Parkinson’s disease is a chronic and progressive motor system disorder that occurs when vital nerve cells in the brain called neurons malfunction and die. Some of the affected neurons produce dopamine, a chemical that sends messages to the part of your brain that controls movement and coordination. The amount of dopamine in the brain decreases as Parkinson’s progresses, leaving patients unable to control movement.
Because Parkinson’s disease develops gradually, it often starts as a barely noticeable tremor in one hand, or a constant lack of facial expression. Parkinson’s disease can’t be cured, but there are a variety of medications and treatments that can significantly improve its symptoms and quality of life.
Although the signs of Parkinson’s vary from person-to-person, the disorder has four key motor symptoms, including:
Patients with Parkinson’s disease may also be affected by a range of other symptoms, such as:
As with many complex neurological conditions, the exact cause of Parkinson’s is not yet fully known. What researchers do know, however, is that a variety of factors appear to play a role in its development, including:
Although Parkinson’s disease isn’t inherited directly, scientists have discovered several genes that can lead to the disease in a small percentage of the population, but these genes are rare in the larger population. In general, however, having a parent with Parkinson’s does slightly increase your chances of developing the disease.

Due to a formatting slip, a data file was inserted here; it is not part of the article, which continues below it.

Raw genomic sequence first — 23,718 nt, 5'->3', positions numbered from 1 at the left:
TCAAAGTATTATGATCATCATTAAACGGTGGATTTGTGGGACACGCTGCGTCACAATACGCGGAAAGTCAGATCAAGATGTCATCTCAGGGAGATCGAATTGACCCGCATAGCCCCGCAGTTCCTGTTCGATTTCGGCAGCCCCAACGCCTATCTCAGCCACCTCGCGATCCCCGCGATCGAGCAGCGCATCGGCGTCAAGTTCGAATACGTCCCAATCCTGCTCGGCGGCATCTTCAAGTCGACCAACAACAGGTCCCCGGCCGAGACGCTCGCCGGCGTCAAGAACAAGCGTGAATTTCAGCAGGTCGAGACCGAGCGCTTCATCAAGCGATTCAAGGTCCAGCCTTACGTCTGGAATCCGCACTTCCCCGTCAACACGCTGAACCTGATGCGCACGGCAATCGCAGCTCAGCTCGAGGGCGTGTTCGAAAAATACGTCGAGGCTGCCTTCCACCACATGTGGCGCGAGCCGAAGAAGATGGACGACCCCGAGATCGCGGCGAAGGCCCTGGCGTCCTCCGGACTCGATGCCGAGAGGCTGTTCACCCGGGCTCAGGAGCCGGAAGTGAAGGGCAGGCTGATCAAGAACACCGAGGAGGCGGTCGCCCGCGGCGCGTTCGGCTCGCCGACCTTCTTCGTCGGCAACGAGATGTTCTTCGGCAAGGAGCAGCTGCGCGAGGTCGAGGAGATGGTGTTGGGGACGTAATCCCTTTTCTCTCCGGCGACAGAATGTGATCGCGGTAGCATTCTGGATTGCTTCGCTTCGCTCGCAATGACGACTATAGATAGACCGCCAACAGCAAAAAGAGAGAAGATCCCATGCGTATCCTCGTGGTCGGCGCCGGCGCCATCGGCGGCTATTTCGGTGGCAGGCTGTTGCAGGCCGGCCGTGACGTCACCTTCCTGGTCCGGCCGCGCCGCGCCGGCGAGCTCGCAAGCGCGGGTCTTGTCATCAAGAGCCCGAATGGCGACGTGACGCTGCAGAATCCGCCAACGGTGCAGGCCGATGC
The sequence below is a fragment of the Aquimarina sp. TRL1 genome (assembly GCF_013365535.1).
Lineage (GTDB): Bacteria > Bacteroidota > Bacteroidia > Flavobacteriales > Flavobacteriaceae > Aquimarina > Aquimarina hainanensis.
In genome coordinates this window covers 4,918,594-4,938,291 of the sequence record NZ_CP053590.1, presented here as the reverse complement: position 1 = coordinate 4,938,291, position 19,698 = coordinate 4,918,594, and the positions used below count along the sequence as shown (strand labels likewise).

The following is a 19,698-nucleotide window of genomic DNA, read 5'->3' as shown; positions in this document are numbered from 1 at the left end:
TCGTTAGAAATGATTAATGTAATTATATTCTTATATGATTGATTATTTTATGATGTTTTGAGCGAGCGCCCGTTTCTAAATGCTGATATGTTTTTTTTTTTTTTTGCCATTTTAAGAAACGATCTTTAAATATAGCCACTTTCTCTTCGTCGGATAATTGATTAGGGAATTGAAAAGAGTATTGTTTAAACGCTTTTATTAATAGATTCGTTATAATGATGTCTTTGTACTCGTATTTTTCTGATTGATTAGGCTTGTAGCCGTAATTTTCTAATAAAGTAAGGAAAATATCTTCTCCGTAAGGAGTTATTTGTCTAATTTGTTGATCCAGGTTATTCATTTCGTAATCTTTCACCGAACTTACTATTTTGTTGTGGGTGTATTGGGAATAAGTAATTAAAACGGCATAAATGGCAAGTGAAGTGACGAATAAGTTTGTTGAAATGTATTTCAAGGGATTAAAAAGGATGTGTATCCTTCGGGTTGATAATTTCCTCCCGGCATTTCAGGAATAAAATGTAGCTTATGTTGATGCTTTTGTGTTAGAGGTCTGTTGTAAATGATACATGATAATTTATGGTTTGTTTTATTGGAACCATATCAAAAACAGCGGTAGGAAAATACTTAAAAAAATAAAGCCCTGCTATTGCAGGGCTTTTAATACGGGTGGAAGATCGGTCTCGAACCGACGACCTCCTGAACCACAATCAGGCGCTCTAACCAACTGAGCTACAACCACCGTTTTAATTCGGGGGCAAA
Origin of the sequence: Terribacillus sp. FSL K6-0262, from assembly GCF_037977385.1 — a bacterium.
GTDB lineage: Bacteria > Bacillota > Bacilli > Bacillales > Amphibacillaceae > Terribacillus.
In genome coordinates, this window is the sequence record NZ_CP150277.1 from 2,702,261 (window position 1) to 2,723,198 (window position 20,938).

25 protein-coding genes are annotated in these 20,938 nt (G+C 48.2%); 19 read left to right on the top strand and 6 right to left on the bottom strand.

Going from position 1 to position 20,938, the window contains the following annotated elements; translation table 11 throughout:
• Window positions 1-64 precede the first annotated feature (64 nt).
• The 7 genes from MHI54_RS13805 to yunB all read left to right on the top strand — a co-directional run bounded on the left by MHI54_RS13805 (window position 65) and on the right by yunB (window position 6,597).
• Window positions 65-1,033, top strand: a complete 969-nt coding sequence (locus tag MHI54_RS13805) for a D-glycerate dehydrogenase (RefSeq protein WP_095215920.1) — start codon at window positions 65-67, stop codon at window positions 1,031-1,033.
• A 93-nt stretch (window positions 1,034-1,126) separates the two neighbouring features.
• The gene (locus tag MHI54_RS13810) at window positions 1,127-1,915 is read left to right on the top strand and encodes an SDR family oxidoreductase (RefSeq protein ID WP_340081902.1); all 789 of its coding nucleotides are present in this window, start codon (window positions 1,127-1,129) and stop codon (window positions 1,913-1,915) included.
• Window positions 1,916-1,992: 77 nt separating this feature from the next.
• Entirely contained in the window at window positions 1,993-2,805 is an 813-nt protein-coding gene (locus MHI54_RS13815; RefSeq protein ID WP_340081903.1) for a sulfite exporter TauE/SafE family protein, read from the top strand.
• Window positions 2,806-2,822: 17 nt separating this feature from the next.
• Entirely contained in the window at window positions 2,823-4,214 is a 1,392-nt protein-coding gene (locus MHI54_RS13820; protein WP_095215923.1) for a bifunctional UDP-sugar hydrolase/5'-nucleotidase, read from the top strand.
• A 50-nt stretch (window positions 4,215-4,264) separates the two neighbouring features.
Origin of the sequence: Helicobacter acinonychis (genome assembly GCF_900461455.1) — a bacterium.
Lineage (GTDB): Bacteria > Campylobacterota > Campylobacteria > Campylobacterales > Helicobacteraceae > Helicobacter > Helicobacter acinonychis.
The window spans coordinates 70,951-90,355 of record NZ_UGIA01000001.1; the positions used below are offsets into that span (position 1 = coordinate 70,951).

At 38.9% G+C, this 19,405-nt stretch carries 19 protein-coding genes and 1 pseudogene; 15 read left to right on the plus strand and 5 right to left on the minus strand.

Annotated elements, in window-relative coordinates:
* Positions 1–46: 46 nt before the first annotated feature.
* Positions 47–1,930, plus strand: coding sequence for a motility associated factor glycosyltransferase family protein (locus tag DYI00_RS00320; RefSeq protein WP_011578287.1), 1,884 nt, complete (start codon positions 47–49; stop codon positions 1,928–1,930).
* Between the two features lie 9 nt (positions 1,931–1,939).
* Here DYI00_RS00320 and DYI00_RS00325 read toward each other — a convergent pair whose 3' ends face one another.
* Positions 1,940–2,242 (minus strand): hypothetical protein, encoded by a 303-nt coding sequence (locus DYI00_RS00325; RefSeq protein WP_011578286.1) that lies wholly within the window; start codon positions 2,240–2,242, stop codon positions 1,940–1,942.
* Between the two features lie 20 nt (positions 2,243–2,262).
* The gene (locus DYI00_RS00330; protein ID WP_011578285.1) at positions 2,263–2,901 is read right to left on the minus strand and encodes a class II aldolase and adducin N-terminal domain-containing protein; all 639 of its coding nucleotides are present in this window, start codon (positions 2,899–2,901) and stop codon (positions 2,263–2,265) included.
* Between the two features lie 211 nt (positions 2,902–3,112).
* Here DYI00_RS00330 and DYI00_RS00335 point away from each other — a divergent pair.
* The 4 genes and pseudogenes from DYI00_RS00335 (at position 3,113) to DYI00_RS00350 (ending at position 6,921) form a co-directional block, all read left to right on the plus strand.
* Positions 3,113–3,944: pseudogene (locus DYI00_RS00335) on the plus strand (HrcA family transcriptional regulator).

Although the risk is small, it’s possible that early exposure to certain toxins or environmental factors can increase your chances of developing Parkinson’s disease.
Researchers are currently focused on brain changes that occur in people with Parkinson’s, including the increased presence and quality of Lewy bodies, a microscopic marker of the disease.
Although Parkinson’s can’t be cured, its symptoms can often be dramatically controlled with medications, lifestyle changes, and physical therapy. Parkinson’s medications increase or substitute for dopamine, which helps manage tremors, restore movement control, and help patients walk normally.
As time goes on, the effects of these medications may decline or become less consistent. When that happens, deep brain stimulation or another surgical option may be the best way to alleviate symptoms.
Advanced Therapie include long acting medications, injetable medicines, dopamine gel infused through the stomach via a pump and Deep Brain Stimulation.